On Princes Street in the center of Edinburgh there is a tall (200 feet 6 inches = 61.1 meters) monument to the Scottish author Sir Walter Scott (1771-1832), with this statue at its base.
Scott was the author of numerous books including the novel The Bride of Lammermoor, published in 1819. It is the story of a young woman, Lucy Ashton, who is forced by her family to marry a man she detests. She is driven to insanity, and stabs her husband on their wedding night.
This story formed the basis of the opera Lucia di Lammermoor by Gaetano Donizetti (1797-1848), with its famous “mad scene” which goes on for about twenty minutes (after the stabbing) with mainly just the soprano and a haunting glass armonica or flute accompaniment. When people ask me what my favorite opera is, I often say this one, which I have seen in Frankfurt, Hamburg, Lille, Berlin, Hannover and Darmstadt at various times. (I’m listening to Edita Gruberova sing it as I write this.)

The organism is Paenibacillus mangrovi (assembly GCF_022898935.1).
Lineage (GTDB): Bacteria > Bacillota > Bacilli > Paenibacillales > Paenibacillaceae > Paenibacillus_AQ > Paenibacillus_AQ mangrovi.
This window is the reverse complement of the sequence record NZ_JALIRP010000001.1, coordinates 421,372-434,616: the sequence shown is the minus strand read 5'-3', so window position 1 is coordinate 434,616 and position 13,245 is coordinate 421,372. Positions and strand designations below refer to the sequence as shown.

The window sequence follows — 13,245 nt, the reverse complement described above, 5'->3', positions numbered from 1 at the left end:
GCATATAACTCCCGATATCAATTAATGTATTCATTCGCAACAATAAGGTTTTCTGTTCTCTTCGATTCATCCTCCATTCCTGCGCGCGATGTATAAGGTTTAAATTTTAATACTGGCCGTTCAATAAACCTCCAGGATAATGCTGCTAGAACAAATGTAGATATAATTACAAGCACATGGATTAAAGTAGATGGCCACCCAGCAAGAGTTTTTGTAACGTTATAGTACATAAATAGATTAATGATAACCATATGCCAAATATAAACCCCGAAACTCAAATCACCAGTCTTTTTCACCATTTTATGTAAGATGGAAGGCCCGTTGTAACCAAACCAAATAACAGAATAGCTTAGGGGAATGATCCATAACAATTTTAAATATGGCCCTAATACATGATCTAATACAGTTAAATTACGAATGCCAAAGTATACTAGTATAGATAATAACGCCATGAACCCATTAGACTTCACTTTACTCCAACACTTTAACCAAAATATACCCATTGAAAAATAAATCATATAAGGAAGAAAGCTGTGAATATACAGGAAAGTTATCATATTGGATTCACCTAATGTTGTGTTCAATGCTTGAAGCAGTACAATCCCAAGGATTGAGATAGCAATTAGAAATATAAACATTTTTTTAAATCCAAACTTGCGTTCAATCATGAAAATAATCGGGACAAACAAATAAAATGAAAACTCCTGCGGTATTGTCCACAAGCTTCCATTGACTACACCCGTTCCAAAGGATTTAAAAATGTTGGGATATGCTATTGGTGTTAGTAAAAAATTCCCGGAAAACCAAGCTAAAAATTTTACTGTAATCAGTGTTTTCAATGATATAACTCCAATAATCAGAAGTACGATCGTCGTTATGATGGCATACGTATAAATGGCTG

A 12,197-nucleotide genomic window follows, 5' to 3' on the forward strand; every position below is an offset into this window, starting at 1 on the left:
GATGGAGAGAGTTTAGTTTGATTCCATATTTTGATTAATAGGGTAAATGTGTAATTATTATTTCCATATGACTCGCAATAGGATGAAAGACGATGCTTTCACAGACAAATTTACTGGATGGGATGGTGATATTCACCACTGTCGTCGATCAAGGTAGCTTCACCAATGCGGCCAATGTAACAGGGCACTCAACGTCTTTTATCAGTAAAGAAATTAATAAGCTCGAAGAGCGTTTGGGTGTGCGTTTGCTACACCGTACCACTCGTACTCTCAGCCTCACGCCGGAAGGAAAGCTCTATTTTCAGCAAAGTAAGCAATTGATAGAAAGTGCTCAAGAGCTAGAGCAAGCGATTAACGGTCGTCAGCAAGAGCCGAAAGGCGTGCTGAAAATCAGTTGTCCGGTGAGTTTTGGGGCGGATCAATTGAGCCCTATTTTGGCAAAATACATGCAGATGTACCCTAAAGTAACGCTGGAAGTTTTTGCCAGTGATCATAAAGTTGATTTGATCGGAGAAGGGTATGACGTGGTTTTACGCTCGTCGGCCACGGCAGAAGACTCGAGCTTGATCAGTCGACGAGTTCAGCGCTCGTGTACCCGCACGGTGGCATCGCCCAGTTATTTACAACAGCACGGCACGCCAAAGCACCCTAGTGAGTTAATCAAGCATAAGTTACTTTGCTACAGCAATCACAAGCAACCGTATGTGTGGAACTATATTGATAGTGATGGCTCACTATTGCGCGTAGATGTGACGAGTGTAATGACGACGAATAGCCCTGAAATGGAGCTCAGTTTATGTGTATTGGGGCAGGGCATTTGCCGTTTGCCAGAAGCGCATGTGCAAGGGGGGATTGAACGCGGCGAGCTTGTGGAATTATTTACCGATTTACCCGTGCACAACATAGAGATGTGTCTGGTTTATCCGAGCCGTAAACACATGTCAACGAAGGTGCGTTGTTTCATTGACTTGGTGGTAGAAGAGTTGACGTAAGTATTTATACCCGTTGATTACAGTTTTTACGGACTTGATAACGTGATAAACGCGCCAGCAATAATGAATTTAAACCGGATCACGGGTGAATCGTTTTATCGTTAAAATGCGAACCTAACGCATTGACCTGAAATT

If you are not claustrophobic or afraid of heights you can climb a narrow winding staircase (287 steps according to the certificate they give you) up to the top of the Scott Monument, where you have fine views in all directions.
This particular photo shows the view looking more or less Northeast or East-Northeast at Calton Hill, and beyond that the Firth of Forth.
The monument was built starting in 1840, and was completed in 1844.
About halfway up (or down) there is a room with some information, in written and in audio form, about Scott’s life and writings.
Here we are looking north towards Edinburgh New Town, Broughton and Canonmills. Off in the distance are the Leith Docks and the Firth of Forth.
This time we are looking east toward Portobello and another part of the Firth of Forth.
My photos in this post are from 2005. I revised the text in 2020.
See more posts on Edinburgh, Scotland.
See more posts on the composer Gaetano Donizetti (1797-1848).
1 thought on “Scott Monument and Statue”
I never realised you could climb the Scott Monument! It’s good to know there is a room with interesting displays on the way up, as it provides a great excuse to break the climb 😉